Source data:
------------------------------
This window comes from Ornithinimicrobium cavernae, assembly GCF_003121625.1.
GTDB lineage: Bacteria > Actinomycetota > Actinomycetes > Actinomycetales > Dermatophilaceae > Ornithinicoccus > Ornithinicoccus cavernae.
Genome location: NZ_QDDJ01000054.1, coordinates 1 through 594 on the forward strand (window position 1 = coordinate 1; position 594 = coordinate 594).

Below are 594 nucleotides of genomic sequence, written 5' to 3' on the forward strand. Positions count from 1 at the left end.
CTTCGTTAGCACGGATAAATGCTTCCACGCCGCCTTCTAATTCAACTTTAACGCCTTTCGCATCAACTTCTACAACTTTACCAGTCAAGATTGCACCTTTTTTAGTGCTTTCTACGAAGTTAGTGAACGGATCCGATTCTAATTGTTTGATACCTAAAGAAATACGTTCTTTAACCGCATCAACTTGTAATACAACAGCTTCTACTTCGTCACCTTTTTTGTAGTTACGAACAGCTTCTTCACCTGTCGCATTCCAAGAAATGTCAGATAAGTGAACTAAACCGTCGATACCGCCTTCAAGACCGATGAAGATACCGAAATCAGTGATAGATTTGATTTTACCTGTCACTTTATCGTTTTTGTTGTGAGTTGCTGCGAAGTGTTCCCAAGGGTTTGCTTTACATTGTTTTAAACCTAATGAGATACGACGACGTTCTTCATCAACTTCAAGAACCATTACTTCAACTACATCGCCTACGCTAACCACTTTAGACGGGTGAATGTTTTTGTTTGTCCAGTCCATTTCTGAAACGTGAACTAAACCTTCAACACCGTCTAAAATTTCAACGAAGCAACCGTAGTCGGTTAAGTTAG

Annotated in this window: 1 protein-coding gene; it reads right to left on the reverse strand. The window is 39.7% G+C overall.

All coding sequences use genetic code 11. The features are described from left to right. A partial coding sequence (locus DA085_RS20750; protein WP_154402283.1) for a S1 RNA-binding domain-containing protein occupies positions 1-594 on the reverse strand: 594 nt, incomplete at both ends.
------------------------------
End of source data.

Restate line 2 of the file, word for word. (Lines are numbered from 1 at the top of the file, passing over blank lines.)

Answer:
GTDB lineage: Bacteria > Actinomycetota > Actinomycetes > Actinomycetales > Dermatophilaceae > Ornithinicoccus > Ornithinicoccus cavernae.